EDITORIAL: Information sharing and the Press
From time to time we may fall below expected standards, but it never changes the fact that media organisations and their representatives, when they interact with public officials, stand in proxy for John Citizen.
We do not send reporters to talk to ministers and Government technocrats because we seek information for ourselves, but because we endeavour to fulfill a duty to keep our society informed on matters that are important.
When we ask legitimate questions and people who should be accountable to the public respond with statements that they do not speak to the Press, what they ought to recognise is that they are refusing to speak to the people who pay them. We are not naïve, we recognise there are times when, and on subjects which, our public officials will not be able to speak, but our concern relates to when they just simply refuse to do so for no other reason than that they don’t care to.
Take the issue of the erratic closures of Grazettes Primary School since the term started for some apparently hitherto unmentionable “environmental” issue. For weeks members of the media have been trying to find out what was the problem at the school, but each attempt has been met by a stonewall.
There are few things that inflame the passions of a community, or evoke panic in a parent, as the welfare of children. When the Ministry of Education opens the school after the official start of the term, then closes it for days, reopens it again and closes yet again and only offers a vague explanation of the cause, it can only serve to erode public trust in the system.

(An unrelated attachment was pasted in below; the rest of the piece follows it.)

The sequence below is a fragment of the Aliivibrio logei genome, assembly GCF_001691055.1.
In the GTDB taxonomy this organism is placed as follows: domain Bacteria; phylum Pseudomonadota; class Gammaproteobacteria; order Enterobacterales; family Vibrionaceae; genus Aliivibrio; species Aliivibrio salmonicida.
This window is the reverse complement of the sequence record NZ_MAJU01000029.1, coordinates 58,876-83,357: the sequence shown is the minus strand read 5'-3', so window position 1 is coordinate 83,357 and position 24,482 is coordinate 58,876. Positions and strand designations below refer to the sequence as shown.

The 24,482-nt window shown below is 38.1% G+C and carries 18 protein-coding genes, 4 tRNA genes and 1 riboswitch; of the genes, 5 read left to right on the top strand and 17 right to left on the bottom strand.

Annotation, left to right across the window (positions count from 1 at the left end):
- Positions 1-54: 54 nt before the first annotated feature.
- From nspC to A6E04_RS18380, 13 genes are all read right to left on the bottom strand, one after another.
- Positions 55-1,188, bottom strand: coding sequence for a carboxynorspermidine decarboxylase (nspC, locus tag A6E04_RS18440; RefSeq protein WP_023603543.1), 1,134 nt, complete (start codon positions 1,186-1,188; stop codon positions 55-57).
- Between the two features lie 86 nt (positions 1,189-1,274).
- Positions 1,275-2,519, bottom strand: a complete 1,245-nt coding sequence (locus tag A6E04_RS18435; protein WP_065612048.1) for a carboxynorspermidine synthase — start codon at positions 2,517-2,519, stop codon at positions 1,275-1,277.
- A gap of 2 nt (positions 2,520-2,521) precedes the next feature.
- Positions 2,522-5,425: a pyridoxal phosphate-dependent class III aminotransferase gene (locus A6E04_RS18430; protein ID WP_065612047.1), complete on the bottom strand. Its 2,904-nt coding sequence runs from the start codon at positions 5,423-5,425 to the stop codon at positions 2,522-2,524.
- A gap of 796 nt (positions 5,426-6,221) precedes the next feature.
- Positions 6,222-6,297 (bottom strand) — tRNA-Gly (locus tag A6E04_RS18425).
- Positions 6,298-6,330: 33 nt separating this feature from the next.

And the irony of the matter is that most people would hardly rush to blame the ministry for any “smell” that was pervading the area of the school, as parents and staff reported. To the contrary, acting to safeguard the children scores points, and that’s why we don’t understand why in the face of all the questioning and speculating it has taken authorities so long to offer an explanation.
Let’s be clear: We support the decision of the Ministry of Education to close Grazettes Primary once it recognised there was a problem with the potential to negatively impact the health and safety of the students and staff. What we do not support is the failure to engage the parents, and by extension the public.
Yesterday, we had the disclosure from the ministry that the challenges arose from the alleged failure of personnel from the Vector Control Unit to follow protocols as they related to the fogging of the school early last month. This, in essence, clears the Ministry of Education of any blame in this fiasco, in the process emphasising that it could have been more forthcoming with the public.
Our society in general and our public officials in particular need to be far more mature in their approach to information dissemination and interaction with the Press. We may not see eye to eye on everything but we certainly don’t believe we are enemies.
History ought to have told those public officials that refusing to answer questions, declining to take phone calls, releasing information only to favoured media houses because they will push your fluff to new horizons for the sole purpose of making you look good while never asking a probing question, may offer you some comfort, but only for a while.